Telling the story of my life in my home - Fort McMurray, Alberta.

Thursday, October 18, 2012

Not On The Margin - One Woman in The Oil Sands

Sometimes an event irritates me so much that I don't even know where to start. It gets to me on so many levels that I have trouble sorting out all my issues with it, let alone knowing which one to get going on first. This happened recently when a lovely group of women dropped into Fort McMurray to chat about the Northern Gateway Pipeline and the impact on women.

When I say it's a lovely group I mean it. The group included some very notable women, Nobel Peace Prize Laureate Jody Williams, musician Sarah Harmer, and other women with very respectable titles and backgrounds. I have a great deal of respect for them in every regard, except for the things they seem to think about women in my community. They seem, for whatever reason, to have decided to label us "marginalized". They think that oil sands development "undermines" women.

Now, this irritates me on a few levels. I too am a woman, and I do not seek or want preferential treatment due to my gender. I think that simply deepens the gender divide, and I do not wish to play into that scenario. So a group coming here to specifically examine the impacts of a pipeline on women gets me a bit concerned immediately, as clearly the pipeline affects far more than women, and perhaps the study could just be examining the effect on "people" as opposed to one gender. It gets worse, though, when a group of women from other places and who have never lived here decide to tell local women what we are and what we need. You see, in their opinion we are "marginalized" and we "don't want the pipeline".

Er, say what? For starters, I don't need anyone to tell me whether or not I want or need the pipeline. I didn't ask them to speak for me, and I'm not sure how many local women actually did. I can pretty much formulate my own opinion and state it, and I find their desire to speak for "women" deeply patronizing. In fact, if a group of men claimed they were speaking for regional women and declared what we thought we would likely denounce those men as being patriarchal and controlling - so why is it okay for a group of women to do it to other women? How about they simply speak for themselves and let local women (and men) formulate and voice their own opinions?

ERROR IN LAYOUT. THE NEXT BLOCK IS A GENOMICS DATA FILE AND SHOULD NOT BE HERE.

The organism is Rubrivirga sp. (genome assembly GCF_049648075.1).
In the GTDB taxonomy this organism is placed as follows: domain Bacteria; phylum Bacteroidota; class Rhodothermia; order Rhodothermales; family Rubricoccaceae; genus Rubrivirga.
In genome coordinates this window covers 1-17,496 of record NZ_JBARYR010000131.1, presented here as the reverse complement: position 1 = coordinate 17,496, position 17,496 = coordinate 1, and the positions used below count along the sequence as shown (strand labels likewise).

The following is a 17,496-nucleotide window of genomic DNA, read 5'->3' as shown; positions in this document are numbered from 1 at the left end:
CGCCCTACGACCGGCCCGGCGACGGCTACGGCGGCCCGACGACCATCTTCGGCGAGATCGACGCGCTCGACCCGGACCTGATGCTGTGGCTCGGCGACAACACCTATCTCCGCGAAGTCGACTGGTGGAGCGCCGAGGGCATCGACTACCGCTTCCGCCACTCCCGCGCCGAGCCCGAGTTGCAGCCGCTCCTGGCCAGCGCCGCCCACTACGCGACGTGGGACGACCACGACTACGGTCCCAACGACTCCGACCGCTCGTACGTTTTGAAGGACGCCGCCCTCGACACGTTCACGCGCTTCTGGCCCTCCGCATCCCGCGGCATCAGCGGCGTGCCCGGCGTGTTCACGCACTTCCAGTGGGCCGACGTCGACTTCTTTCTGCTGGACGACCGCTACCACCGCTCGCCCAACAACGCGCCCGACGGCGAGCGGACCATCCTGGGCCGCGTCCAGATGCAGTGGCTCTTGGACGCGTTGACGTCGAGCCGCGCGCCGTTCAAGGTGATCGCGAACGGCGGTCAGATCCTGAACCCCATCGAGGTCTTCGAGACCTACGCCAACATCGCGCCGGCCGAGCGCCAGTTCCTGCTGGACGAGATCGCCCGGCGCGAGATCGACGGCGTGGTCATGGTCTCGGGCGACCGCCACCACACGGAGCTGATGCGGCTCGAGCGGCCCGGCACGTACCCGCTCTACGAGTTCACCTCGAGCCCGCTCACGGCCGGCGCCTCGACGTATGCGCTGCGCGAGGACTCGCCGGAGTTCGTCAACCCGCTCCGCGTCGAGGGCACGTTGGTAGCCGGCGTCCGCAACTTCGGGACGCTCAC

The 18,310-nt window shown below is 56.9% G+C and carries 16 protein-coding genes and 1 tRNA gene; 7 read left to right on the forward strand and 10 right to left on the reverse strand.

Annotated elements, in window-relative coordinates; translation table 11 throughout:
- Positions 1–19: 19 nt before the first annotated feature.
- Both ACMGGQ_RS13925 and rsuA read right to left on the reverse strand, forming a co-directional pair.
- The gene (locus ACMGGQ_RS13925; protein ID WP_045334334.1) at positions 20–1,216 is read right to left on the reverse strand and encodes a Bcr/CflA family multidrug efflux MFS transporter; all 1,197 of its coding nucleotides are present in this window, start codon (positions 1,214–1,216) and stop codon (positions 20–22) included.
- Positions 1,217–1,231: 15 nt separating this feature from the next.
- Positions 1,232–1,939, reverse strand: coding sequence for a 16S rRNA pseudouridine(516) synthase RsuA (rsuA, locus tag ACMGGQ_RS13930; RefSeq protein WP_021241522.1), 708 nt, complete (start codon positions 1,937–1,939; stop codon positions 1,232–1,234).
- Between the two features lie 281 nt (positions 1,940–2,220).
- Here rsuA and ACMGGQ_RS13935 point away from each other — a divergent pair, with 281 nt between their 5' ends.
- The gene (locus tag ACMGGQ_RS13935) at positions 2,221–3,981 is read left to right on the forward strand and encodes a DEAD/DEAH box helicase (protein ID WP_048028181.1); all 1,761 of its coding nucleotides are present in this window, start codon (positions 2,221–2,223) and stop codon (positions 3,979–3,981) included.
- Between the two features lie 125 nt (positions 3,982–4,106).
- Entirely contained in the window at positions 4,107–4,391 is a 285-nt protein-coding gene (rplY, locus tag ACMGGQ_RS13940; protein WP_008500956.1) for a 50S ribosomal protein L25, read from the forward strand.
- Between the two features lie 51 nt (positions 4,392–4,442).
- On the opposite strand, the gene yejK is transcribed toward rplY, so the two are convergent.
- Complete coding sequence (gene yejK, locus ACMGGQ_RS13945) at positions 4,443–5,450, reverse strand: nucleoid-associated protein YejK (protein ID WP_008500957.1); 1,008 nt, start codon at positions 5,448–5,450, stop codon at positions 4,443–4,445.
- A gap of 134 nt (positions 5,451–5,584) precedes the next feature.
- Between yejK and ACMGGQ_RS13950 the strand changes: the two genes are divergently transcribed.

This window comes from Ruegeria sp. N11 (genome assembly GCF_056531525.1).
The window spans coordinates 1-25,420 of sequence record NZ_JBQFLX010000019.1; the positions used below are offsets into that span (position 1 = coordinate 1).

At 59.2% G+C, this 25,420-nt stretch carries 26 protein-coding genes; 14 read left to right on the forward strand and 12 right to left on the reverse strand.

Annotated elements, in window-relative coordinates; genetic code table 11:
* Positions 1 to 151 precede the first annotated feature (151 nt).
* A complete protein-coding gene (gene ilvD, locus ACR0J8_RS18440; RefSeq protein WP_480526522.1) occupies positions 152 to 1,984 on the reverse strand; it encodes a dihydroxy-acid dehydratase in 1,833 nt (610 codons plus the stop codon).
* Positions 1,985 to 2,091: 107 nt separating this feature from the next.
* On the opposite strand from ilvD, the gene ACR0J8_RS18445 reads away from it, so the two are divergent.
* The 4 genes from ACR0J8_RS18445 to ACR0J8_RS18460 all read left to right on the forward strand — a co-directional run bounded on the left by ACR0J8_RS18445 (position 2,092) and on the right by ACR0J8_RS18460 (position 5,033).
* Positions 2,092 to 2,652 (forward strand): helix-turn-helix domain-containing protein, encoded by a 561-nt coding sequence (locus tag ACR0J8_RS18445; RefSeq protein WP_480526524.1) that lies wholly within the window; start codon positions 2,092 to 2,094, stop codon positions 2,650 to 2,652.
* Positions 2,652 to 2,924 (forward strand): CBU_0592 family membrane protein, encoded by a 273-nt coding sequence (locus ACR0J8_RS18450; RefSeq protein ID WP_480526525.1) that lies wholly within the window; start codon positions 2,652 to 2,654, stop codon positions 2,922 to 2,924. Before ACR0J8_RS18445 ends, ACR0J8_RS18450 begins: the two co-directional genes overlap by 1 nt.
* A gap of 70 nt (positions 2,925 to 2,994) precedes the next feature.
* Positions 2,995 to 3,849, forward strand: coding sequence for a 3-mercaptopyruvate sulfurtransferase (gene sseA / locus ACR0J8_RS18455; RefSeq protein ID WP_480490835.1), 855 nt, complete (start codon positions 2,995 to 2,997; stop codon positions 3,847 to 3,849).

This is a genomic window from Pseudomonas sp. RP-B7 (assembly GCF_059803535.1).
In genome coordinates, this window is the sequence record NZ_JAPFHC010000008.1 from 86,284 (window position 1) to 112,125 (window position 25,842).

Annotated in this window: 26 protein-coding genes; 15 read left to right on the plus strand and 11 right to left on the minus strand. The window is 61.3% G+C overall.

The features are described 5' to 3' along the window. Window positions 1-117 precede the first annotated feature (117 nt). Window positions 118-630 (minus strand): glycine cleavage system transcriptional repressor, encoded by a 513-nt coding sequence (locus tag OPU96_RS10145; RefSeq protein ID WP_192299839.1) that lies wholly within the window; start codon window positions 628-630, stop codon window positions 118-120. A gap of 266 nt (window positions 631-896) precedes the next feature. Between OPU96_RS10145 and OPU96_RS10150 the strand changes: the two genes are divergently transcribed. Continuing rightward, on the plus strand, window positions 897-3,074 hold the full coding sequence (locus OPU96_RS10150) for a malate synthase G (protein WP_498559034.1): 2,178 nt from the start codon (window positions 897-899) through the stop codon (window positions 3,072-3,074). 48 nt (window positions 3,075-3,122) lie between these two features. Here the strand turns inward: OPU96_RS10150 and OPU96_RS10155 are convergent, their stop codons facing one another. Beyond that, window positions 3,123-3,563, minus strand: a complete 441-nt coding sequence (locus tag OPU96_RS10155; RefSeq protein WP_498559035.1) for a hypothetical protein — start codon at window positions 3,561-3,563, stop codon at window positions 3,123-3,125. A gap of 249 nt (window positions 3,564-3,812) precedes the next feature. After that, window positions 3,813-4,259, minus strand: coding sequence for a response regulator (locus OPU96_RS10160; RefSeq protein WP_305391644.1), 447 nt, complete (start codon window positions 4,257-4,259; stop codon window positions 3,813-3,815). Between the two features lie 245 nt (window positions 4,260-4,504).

Secondly, there's this business of being marginalized. I don't know how much time they spent here, but I do know they met with our mayor, who happens to be a woman. I wonder if they met any of the oil sands management types who are women. Or maybe some of the women electricians, truck drivers, pipe fitters, and others employed in non-traditional roles. Or if they met any of our female RMWB councillors (we have three, in case they were wondering). Or any of the women who run businesses in town, work in management positions in businesses, or even those who are stay at home moms by choice because their spouses have the kind of employment that allows them to make that choice. Look, it pisses me off because I'd say most women in this region aren't even slightly marginalized - I'd say we are absolutely empowered by living in a place where the need is for skilled, ambitious workers regardless of their gender. I'm actually pretty offended by this characterization of us as "marginalized" when I think we have incredible opportunities here, afforded to us by an industry and economy that is robust and growing. And those opportunities are open to all of us, regardless of our gender.

So, in my mind this isn't about women being marginalized, undermined, or anything else. This is simply another tactic by people interested in stopping the pipeline, and whatever your stance is on that this is mine: I don't like being used as a pawn in your game. Don't speak for me, don't tell me you are helping me, and don't tell me I am marginalized or undermined when I know I am anything but. Don't use our common gender to help your agenda - and don't tell me you didn't come with an agenda, since news stories from before you arrived indicated your desire to stop the pipeline development. Admit that you speak for yourselves, and only yourselves, and leave me and my gender out of it, please. If there are others who wish you to speak for them that's fine with me - but please don't espouse to speak for all women who are affected by oil sands development. For the record, I'm a woman, I am from Fort McMurray, I am impacted by oil sands development - and you don't speak for me.


2 comments:

  1. Good lord, obviously these women had never been and visit this place before they decided to save us.

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  2. I read a couple short news items about this issue you write about here and remember thinking to myself what planet these visitors were from exactly. If I recall correctly there was some mention of native women being marginalized by the oil sands and while there may be a shred of merit in this, the truth is that some individuals in this particular group were marginalized long before Suncor and Syncrude showed up. To assign the oil sands 100% of the blame for this is rather disingenuous.

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